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Your search for history of karstology (Keyword) returned 10 results for the whole karstbase:
Ludomir Sawicki, on the 70th anniversary of the paper on geographic cycle in karst. [in Polish], 1980, Wjcik, Zbigniew

Essay on development of karstology and its place among environmental sciences. [in French], 1998, Nicod, Jean

Perspectives on karst geomorphology in the 20th century, 1998, Ford, Derek

The article presents a short history of karst geomorphology development in the 20th century. It began with Cvijic and discused in details the geographical cycle of erosion and karst, climatic geomorphology, and global models of carbonate dissolution. The positive side of modern studies in karst geomorphology are multidisciplinarity and opening towards international research community and is not confined within paradigms. Three most important aspect in modern karstology are the study of "rock control", of deep karstification, and of the paleokarst. The role of Dinaric karst in the development of karst geomorphology is emphasised.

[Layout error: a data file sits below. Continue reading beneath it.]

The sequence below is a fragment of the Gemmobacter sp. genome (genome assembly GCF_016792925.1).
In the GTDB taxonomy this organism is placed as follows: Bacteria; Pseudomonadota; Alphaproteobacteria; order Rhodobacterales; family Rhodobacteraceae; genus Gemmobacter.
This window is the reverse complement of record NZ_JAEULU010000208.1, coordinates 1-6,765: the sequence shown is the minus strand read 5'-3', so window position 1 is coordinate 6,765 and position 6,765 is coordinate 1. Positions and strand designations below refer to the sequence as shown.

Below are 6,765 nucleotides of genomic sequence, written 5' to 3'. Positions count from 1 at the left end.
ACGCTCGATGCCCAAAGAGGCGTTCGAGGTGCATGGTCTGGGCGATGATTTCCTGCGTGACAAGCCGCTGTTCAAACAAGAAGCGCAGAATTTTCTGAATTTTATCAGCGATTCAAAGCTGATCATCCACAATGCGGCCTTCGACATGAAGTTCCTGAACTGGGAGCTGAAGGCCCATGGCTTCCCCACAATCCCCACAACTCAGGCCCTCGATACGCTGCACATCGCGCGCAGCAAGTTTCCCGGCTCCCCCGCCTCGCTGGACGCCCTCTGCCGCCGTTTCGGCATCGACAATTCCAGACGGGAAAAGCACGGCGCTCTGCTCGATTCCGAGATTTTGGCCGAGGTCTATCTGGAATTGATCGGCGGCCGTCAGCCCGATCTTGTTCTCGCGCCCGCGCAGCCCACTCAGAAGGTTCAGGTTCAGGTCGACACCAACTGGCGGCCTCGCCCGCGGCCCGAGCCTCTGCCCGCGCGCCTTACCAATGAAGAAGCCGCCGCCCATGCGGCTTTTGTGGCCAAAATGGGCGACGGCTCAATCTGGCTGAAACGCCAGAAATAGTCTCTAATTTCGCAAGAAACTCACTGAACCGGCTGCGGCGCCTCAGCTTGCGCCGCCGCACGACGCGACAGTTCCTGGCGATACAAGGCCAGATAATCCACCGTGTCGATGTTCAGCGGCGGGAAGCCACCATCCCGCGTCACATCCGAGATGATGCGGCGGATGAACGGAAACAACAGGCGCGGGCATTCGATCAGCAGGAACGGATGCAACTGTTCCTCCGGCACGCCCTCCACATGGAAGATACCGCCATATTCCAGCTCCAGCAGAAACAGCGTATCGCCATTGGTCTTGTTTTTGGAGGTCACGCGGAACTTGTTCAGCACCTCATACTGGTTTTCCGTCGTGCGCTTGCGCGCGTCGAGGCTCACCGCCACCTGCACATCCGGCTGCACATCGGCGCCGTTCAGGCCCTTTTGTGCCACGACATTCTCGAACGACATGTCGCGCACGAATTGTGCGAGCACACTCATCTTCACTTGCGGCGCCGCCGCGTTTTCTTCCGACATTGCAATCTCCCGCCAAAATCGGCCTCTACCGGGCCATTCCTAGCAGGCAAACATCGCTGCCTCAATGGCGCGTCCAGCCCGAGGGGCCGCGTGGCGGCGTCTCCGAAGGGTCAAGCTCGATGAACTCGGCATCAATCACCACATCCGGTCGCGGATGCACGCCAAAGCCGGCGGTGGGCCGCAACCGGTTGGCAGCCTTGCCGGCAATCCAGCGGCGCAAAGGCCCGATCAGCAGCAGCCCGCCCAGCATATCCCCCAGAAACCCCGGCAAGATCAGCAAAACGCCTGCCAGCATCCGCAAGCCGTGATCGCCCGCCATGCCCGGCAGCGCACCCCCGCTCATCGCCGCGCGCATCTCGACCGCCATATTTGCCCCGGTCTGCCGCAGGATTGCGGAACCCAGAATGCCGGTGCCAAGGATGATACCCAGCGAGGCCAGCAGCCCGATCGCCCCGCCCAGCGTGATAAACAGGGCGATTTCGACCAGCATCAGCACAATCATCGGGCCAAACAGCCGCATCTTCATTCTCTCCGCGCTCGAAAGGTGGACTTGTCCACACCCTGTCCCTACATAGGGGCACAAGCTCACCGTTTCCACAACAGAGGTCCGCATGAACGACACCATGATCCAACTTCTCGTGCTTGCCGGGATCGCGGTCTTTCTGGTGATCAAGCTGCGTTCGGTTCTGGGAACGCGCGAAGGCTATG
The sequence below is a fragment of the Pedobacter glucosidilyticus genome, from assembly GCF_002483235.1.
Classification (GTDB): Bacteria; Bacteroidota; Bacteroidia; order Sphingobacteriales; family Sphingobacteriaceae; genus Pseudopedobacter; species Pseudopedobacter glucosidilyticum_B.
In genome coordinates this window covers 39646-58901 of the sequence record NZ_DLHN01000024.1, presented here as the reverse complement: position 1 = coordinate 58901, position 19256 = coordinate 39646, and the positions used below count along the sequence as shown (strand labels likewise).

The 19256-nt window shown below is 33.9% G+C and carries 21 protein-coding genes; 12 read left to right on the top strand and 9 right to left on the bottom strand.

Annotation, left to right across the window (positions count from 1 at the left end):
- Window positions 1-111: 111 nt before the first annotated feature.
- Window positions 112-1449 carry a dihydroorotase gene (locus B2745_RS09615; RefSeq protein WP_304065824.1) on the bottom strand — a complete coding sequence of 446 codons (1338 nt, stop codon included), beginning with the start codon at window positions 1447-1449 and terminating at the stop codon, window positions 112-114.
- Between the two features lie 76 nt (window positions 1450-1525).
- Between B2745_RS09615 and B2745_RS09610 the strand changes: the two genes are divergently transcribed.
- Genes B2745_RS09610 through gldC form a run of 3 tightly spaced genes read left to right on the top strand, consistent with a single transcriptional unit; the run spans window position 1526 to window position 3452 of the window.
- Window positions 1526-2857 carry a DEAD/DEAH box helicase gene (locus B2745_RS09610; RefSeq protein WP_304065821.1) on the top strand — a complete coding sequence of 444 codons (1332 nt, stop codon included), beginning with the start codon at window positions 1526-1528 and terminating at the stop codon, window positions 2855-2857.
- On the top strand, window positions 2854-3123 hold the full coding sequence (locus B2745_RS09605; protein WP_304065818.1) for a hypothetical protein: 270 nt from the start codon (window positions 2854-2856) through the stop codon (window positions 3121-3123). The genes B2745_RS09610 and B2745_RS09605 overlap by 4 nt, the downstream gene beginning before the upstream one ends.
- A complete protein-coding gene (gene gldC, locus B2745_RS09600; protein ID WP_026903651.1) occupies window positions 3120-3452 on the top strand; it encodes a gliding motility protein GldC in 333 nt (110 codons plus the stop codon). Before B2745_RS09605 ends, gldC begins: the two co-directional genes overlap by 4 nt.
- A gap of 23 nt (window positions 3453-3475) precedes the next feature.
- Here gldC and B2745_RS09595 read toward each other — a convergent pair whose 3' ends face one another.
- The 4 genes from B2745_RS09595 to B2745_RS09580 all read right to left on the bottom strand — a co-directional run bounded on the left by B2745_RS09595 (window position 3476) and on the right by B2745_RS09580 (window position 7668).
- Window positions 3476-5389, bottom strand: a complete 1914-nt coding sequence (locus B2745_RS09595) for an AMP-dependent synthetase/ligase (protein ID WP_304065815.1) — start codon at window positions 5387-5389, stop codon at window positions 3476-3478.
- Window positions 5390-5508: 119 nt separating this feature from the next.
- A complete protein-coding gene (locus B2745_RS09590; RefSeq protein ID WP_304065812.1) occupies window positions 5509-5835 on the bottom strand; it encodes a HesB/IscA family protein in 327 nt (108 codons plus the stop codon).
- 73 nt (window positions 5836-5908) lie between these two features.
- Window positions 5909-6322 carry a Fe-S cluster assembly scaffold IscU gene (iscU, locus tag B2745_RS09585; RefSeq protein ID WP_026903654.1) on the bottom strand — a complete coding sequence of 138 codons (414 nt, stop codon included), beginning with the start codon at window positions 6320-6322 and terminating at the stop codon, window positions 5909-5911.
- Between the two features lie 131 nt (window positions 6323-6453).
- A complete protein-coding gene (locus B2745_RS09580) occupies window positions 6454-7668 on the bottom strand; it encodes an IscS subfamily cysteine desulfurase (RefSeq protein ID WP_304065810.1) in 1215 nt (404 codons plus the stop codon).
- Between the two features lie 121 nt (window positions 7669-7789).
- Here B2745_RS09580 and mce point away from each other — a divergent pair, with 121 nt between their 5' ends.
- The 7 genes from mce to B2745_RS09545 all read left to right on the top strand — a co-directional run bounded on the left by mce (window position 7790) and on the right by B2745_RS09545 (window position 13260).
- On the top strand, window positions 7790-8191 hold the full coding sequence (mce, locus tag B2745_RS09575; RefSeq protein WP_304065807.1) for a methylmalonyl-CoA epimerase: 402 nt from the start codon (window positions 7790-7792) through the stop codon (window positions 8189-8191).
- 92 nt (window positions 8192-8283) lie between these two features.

Kras (The Classical Karst) and the development of karst science , 1998, Kranjc, Andrej

The author presents the main characteristics of the country Kras, from where the term karst is derived, the origin and the meaning of the name itself and the reasons why just this country is the "locus typicus" of the term. In more detail he speaks about the authors who spread the word karst for limestone countries in general (in the middle of the 19th century) and also the authors who founded the karstology as science at the end of the 19th and the beginning of the 20th century.

The earliest Chinese karstologist Xu Xiake, 2003, Ravbar Nataš, A

The first real scientific exploration of karst and karst caves in south China was undertaken by Xu Xiake (1587 - 1641). Chinese karst was studied by Xu Xiake for more than thirty years. He described his journeys to almost half of the territory of the Ming dynasty in his book ĹXu Xiake's travels« (ĹXu Xiake youji«), that was first published in 1642. He dedicated a lot of time to the research of the underground world by describing subterranean rivers and lakes as water resources. He also made ground plans of some caves, marked their entrances and described different shapes of speleothems. He first described different ways of climbing in caves and methods for cave research. Altogether he visited over 300 caves. Xu Xiake first described different types of the tropical karst and focused on the characteristics and reasons of the tower hills origin. He introduced the term fenglin (peak forest), which is still used in the scientific literature. However, he is not only the father of the modern speleology, karstology, geomorphology and geography in the Chinese scale but in a worldwide sense.